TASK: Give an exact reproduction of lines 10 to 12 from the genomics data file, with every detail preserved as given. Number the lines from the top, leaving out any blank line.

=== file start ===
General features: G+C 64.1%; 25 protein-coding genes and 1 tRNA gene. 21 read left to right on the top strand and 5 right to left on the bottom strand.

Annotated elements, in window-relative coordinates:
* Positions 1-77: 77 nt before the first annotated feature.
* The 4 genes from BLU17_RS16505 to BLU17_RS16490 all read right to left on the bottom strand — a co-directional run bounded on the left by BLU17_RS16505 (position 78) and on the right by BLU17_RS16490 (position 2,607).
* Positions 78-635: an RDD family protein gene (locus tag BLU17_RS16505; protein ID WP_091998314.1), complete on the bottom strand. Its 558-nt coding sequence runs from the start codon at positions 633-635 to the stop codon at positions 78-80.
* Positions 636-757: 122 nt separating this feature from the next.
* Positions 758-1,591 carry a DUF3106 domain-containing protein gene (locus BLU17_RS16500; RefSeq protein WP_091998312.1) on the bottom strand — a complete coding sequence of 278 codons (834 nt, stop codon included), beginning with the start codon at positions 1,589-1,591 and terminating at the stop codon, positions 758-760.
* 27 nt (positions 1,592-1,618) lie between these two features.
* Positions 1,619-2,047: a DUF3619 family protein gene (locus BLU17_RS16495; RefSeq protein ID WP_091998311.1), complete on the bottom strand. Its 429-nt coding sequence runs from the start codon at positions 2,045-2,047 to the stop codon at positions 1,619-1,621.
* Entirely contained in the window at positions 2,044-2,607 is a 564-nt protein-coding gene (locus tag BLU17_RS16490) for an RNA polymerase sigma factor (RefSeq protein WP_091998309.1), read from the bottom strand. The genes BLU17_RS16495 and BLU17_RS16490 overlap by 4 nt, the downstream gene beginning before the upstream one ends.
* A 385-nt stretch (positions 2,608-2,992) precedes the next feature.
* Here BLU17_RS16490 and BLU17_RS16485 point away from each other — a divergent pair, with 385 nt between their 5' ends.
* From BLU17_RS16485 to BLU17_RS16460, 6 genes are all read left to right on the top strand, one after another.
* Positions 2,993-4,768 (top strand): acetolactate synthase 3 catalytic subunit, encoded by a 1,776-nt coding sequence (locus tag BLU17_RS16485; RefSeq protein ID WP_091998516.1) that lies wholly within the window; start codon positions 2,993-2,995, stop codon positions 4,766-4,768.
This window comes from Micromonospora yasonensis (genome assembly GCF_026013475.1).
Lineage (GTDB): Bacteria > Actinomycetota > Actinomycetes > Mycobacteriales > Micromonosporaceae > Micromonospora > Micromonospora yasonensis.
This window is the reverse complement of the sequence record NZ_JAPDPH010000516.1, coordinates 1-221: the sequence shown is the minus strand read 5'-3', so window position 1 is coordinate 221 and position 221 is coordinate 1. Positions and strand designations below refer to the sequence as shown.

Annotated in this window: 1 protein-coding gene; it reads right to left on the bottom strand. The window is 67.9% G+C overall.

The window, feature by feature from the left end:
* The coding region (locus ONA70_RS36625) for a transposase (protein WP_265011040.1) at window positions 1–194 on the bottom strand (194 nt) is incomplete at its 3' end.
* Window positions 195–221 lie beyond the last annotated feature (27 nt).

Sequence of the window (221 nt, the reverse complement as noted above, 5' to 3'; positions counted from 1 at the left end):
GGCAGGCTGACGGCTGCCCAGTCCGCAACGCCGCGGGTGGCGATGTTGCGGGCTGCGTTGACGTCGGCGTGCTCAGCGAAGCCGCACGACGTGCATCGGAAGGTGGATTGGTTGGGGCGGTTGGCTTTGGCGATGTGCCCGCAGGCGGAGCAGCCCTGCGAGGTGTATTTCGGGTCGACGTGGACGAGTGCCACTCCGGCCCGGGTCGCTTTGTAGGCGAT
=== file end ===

* Entirely contained in the window at positions 2,044-2,607 is a 564-nt protein-coding gene (locus tag BLU17_RS16490) for an RNA polymerase sigma factor (RefSeq protein WP_091998309.1), read from the bottom strand. The genes BLU17_RS16495 and BLU17_RS16490 overlap by 4 nt, the downstream gene beginning before the upstream one ends.
* A 385-nt stretch (positions 2,608-2,992) precedes the next feature.
* Here BLU17_RS16490 and BLU17_RS16485 point away from each other — a divergent pair, with 385 nt between their 5' ends.